Because of the diagnosis of individuals in Dallas with Ebola virus and the subsequent intense media coverage, I know that people are concerned. As Delaware’s State Health Officer, I want to help Delawareans separate the facts from fiction and to know what is being done in Delaware in the event that we have the Ebola virus in our state. And I want people to know where to turn if they have concerns or questions.
The tragic epidemic of the Ebola virus infection in West Africa continues to unfold. Particularly affected are the countries of Liberia, Guinea, and Sierra Leone. Recently, the Ebola virus was transmitted to two nurses from an ill Liberian man in Dallas, Texas. The man subsequently passed away, and the nurses are still hospitalized. The two women contracted the illness due to a combination of direct contact with a severely ill individual and a presumed break in hospital personal protection measures. None of the community contacts of the man who passed away in Dallas became ill, including his family and friends. The other health care workers who treated him are still under observation and will remain so until the 21-day incubation period passes.
Based on currently available information, Ebola virus is only transmitted by patients who have symptoms and the risk of getting the disease through normal, everyday contact is very low. The people being monitored by health officials in other states who came into brief contact with the three ill people in Texas or on an airplane are being monitored as an extra precaution, not because there is a high risk of a genuine large spread of the illness. And, the close family and friends of the man who passed away in Texas were just released from monitoring as the incubation period has passed and no one became ill.
As you move through your day, remember this virus, and many other viruses, can be killed through careful hand washing and alcohol-based sanitizers.
To become ill with Ebola, a person must come into direct contact with blood or bodily fluids of an infected individual. Symptoms of Ebola occur after an incubation period of two to 21 days and include:
The Delaware Division of Public Health (DPH) has been actively preparing for a potential Ebola illness in Delaware. While the risk is low for Delaware, it is important to be prepared for any situation. DPH has been working with medical providers, hospitals, some employers, EMS, and other partners to ensure they are ready. DPH is particularly focused on ensuring medical partners can immediately recognize a potential case and handle the patient appropriately.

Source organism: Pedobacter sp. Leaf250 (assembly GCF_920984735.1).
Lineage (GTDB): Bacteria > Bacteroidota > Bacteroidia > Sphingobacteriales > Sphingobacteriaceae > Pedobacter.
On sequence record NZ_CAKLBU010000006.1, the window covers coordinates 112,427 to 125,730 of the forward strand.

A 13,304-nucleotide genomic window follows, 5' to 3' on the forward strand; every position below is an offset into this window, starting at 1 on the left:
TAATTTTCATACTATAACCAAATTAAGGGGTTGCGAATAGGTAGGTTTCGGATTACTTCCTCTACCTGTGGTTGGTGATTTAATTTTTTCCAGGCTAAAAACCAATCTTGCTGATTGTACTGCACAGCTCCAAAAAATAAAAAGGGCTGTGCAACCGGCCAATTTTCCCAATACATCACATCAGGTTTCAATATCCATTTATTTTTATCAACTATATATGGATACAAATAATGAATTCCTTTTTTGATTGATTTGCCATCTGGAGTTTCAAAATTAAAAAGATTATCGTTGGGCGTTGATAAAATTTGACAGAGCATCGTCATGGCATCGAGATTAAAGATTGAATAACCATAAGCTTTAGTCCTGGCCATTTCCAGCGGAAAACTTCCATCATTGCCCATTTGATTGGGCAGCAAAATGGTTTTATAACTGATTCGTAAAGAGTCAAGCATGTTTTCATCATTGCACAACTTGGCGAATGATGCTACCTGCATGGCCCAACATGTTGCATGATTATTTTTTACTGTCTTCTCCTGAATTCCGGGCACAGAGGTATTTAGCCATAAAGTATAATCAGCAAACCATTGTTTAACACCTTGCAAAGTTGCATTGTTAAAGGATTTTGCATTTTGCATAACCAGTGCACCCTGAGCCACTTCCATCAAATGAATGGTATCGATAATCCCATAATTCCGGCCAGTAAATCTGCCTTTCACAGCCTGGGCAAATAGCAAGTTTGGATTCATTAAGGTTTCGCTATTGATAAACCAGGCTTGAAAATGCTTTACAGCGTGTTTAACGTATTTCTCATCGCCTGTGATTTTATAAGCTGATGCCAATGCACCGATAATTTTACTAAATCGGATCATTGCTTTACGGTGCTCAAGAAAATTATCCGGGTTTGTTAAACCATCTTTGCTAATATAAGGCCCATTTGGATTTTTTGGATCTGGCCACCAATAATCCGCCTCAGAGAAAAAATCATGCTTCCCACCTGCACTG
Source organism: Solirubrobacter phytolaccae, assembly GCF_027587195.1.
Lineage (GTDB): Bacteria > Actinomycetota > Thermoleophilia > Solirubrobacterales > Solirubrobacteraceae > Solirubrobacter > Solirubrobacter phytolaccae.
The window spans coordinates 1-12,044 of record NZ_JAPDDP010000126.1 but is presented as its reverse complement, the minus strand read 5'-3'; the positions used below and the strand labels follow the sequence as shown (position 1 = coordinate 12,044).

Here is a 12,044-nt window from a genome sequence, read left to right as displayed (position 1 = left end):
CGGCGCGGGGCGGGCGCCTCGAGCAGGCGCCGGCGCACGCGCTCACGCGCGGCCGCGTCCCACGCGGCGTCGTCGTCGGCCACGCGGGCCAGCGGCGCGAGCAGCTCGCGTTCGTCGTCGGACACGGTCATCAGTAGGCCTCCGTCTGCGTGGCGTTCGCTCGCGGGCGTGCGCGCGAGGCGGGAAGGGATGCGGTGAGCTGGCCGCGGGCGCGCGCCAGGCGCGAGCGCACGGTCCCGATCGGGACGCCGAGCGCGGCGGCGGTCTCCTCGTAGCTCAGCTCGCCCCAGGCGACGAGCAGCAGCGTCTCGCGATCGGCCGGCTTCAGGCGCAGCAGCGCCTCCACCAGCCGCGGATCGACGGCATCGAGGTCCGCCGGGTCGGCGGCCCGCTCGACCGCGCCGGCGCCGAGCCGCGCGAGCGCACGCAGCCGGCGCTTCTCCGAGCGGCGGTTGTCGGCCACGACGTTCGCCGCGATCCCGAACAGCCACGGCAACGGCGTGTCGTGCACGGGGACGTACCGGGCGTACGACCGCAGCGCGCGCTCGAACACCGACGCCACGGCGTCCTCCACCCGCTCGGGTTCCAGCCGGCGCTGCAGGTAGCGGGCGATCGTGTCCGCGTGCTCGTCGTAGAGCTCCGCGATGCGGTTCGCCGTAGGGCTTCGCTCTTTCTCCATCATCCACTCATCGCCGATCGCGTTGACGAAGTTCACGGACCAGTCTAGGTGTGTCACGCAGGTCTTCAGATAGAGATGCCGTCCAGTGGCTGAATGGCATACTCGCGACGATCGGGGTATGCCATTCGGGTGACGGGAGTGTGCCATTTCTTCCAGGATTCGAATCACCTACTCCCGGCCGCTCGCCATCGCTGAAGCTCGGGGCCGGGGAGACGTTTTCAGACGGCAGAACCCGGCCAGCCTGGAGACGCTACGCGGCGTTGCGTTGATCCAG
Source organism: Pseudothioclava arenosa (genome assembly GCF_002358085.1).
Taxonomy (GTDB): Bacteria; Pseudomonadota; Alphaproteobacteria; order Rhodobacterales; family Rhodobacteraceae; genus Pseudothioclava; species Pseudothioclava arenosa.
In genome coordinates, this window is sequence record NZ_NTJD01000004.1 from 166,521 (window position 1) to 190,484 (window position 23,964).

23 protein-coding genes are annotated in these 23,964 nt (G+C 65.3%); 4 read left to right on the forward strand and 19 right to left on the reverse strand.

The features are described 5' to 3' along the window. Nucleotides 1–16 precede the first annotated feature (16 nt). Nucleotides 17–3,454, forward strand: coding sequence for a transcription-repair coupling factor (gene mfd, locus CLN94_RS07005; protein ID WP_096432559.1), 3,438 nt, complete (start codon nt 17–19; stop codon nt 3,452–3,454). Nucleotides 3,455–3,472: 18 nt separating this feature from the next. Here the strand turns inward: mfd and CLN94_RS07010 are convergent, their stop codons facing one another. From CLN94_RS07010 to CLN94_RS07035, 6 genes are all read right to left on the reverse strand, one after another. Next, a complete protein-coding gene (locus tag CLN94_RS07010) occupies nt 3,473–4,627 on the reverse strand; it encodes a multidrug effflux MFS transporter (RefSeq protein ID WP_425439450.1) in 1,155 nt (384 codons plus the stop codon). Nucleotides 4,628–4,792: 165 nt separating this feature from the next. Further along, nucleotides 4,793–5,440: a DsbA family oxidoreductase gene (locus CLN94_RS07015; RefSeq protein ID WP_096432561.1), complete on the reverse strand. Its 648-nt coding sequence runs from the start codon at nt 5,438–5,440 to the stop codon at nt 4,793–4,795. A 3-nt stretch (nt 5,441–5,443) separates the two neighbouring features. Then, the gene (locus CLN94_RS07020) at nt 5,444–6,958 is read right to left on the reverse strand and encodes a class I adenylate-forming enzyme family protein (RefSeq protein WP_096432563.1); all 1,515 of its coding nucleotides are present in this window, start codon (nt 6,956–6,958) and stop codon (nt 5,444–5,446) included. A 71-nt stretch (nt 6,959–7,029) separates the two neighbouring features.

All Delaware hospitals have confirmed the ability to manage Ebola patients. That means they have put in place plans to isolate patients with Ebola, and are training on practices to protect health care workers. If a case is confirmed in Delaware, a Centers for Disease Control and Prevention (CDC) special team will immediately be placed on the ground to help DPH trace any potential contacts whom may also need to be isolated and help to determine if the ill patient should be moved out of state for treatment.
I know Delawareans have questions about what they should do if they suspect a person they encounter might be infected with Ebola virus. First, it is important that we don’t make assumptions that someone might be infected based on their accent, background or skin color, and it is important to remember how hard the disease is to get.
If you or a loved one start to show symptoms you find concerning, call your health care provider. Flu season has started in Delaware. Flu and several travel-related illnesses including malaria, typhoid fever and dengue are much more common than Ebola. The symptoms of all these diseases are very similar.
If you wish to discuss a suspected case, you may contact DPH at 888-295-5156 Monday – Friday: 8:30 a.m. – 4:30 p.m. or 302-744-4700 after 4:30 p.m., weekends, and holidays. If you have general questions, the CDC has a 24/7 line available for general questions on the Ebola virus and can be reached by calling 1-800-CDC-INFO (800-232-4636).
I hope I have helped to address concerns you may have. The attached Ebola Fact Sheet (PDF) is provided for further information.
Karyl Rattay, MD, MS
Delaware Public Health
Department of Health and Social Services
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